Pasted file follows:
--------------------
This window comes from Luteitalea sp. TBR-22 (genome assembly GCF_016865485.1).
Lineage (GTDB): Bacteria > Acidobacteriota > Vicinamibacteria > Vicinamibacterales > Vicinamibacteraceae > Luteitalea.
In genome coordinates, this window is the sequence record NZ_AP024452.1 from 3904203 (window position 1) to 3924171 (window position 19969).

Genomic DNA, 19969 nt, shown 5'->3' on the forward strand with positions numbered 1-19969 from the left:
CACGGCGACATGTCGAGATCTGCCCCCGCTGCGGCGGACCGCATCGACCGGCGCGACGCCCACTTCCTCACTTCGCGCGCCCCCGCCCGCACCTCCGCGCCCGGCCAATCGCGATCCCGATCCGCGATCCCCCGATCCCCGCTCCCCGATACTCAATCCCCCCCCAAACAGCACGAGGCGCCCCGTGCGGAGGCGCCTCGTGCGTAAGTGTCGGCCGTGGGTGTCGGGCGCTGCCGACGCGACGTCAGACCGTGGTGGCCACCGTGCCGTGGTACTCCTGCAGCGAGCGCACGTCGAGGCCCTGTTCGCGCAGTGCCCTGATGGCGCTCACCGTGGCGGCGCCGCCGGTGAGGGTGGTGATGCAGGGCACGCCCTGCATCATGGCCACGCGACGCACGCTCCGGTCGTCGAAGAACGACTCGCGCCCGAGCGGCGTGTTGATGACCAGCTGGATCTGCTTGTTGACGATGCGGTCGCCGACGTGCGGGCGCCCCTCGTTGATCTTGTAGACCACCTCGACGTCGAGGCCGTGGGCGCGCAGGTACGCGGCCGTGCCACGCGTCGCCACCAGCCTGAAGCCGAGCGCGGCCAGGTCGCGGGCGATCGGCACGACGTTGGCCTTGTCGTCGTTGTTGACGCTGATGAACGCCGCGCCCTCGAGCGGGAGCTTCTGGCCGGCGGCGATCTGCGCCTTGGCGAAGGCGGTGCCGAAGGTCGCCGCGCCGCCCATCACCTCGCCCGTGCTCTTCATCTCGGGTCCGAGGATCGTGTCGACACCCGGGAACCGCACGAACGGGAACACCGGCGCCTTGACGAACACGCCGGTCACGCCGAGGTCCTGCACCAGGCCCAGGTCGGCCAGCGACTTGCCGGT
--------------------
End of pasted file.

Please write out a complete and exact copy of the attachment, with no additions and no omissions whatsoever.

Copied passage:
This window comes from Luteitalea sp. TBR-22 (genome assembly GCF_016865485.1).
Lineage (GTDB): Bacteria > Acidobacteriota > Vicinamibacteria > Vicinamibacterales > Vicinamibacteraceae > Luteitalea.
In genome coordinates, this window is the sequence record NZ_AP024452.1 from 3904203 (window position 1) to 3924171 (window position 19969).

Genomic DNA, 19969 nt, shown 5'->3' on the forward strand with positions numbered 1-19969 from the left:
CACGGCGACATGTCGAGATCTGCCCCCGCTGCGGCGGACCGCATCGACCGGCGCGACGCCCACTTCCTCACTTCGCGCGCCCCCGCCCGCACCTCCGCGCCCGGCCAATCGCGATCCCGATCCGCGATCCCCCGATCCCCGCTCCCCGATACTCAATCCCCCCCCAAACAGCACGAGGCGCCCCGTGCGGAGGCGCCTCGTGCGTAAGTGTCGGCCGTGGGTGTCGGGCGCTGCCGACGCGACGTCAGACCGTGGTGGCCACCGTGCCGTGGTACTCCTGCAGCGAGCGCACGTCGAGGCCCTGTTCGCGCAGTGCCCTGATGGCGCTCACCGTGGCGGCGCCGCCGGTGAGGGTGGTGATGCAGGGCACGCCCTGCATCATGGCCACGCGACGCACGCTCCGGTCGTCGAAGAACGACTCGCGCCCGAGCGGCGTGTTGATGACCAGCTGGATCTGCTTGTTGACGATGCGGTCGCCGACGTGCGGGCGCCCCTCGTTGATCTTGTAGACCACCTCGACGTCGAGGCCGTGGGCGCGCAGGTACGCGGCCGTGCCACGCGTCGCCACCAGCCTGAAGCCGAGCGCGGCCAGGTCGCGGGCGATCGGCACGACGTTGGCCTTGTCGTCGTTGTTGACGCTGATGAACGCCGCGCCCTCGAGCGGGAGCTTCTGGCCGGCGGCGATCTGCGCCTTGGCGAAGGCGGTGCCGAAGGTCGCCGCGCCGCCCATCACCTCGCCCGTGCTCTTCATCTCGGGTCCGAGGATCGTGTCGACACCCGGGAACCGCACGAACGGGAACACCGGCGCCTTGACGAACACGCCGGTCACGCCGAGGTCCTGCACCAGGCCCAGGTCGGCCAGCGACTTGCCGGT